4 Steps leading up to your website launch

Every business needs a website. It’s expected by your customers and it’s an essential channel to connect and develop your business. Not to mention, it’s a huge part of your overall marketing strategy. But chances are, you’re already aware of this and are working towards launching or rebooting your business’ website.

Your website is a touchstone that represents your business. For that reason, its appearance and ability are very important. And like with any kind of marketing method, a website’s release needs to be timed strategically and well publicized.

But it doesn’t end there. There needs to be a plan in mind to track analytics in order to understand how effective your website is in pulling in and converting visitors. Consider where they’re coming from, where they’re going, and why they’re going there.

1. Prioritize functionality over fancy features

Sometimes businesses are so focused on having unique sites and eye-catching visuals that they sacrifice the functionality and speed of their site. A page that takes thirty seconds to load some graphics might be a sign to rethink your priorities.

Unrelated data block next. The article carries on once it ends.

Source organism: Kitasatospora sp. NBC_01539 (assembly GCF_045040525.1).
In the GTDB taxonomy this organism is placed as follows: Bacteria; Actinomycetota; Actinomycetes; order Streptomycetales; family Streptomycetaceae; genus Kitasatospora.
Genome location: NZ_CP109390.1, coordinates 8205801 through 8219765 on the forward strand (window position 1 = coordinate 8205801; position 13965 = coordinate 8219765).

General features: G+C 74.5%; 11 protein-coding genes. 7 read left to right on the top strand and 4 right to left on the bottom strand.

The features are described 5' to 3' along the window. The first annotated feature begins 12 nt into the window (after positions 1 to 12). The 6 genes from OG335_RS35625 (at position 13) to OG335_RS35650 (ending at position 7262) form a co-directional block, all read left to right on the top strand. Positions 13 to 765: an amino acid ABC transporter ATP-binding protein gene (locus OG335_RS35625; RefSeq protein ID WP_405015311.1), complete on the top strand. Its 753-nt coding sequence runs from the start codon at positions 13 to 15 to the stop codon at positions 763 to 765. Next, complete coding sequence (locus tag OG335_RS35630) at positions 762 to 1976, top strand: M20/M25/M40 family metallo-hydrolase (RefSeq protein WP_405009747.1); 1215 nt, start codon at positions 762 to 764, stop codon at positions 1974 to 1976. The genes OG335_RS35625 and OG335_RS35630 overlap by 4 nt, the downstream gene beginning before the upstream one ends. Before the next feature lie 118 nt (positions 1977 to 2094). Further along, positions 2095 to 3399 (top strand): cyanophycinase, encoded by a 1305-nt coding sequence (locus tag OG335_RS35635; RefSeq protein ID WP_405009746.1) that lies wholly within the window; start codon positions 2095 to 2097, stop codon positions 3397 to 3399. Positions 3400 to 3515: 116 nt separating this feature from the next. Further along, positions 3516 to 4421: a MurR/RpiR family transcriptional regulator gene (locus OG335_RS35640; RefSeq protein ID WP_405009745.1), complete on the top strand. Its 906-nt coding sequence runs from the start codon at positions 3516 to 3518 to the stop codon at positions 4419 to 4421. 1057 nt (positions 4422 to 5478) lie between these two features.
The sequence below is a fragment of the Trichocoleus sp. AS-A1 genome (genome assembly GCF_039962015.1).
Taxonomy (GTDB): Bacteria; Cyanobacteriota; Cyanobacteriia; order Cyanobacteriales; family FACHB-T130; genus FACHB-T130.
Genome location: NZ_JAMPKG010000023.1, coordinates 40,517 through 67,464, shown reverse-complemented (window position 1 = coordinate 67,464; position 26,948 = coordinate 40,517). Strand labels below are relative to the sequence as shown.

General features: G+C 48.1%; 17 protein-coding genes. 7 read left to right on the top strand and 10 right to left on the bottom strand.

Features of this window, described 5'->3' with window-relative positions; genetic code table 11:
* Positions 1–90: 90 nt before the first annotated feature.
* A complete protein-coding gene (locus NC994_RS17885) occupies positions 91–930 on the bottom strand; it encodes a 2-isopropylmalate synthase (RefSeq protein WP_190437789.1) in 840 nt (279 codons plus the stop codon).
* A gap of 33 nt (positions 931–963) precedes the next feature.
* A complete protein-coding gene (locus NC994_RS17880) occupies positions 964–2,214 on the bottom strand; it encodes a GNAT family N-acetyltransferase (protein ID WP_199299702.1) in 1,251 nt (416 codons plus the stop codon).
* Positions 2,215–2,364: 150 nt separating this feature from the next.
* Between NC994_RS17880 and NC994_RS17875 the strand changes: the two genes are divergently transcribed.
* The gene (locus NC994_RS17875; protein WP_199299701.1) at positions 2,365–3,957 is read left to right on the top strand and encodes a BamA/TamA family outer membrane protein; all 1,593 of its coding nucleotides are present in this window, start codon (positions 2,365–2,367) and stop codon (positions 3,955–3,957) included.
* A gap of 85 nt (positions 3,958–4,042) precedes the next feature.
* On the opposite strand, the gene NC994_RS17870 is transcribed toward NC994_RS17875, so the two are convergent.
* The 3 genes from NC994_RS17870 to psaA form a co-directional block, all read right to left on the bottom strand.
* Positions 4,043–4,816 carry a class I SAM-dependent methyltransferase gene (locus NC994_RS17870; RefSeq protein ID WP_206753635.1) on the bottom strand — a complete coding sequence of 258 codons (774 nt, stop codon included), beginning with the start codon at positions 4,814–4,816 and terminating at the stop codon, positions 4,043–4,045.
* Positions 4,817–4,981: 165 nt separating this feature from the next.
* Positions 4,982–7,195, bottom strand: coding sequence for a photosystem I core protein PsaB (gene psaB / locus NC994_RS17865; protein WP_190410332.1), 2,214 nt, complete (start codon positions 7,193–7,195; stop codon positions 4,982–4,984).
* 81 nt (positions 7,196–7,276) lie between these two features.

If you’re nervous about launching your website, you should also be concerned about what comes after. If your website isn’t equipped to handle the traffic from your initial release, not only is that a problem for returning visitors, but it also says a lot about your website’s ability to scale. Consider your website’s role in taking your business global.

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Additionally, a lack of speed will weed out even the most dedicated visitors. Not only will it affect the user experience, but Google also recognizes load time as a factor when ranking sites.

Along with minimizing heavy, unnecessary features, avoid roadblocks like popups or automatic video ads. They may seem like easy marketing tools to catch a few leads, but too much can be overwhelming and frustrating. A signup form, a helper bot, and a banner blocking your content could mean sayonara.

That being said, there should always be a form to sign up for your email list. It should be visible and creative, but shouldn’t harm the user experience. User experience should be your top priority in terms of your website’s functionality.

2. Build brand familiarity

Sometimes you have to flex your knowledge in order to gain authority and to pull in traffic. Writing relevant content and guest blogging can help readers “put a name to a face,” so to speak. Without recognition of your business, users may resist your website.

If you’re new to creating content, start with a few “How tos”, answer some burning questions or tackle some common mistakes. Aside from pulling readers in with these necessary articles, their keywords and phrases should be well researched in order to effectively pull in readers.

There’s a lot to SEO (search engine optimization). It’s not just about writing something interesting and posting it to your site’s blog; instead, search engines have specific algorithms for what appears on their results pages. Make your website easy to find by optimizing content.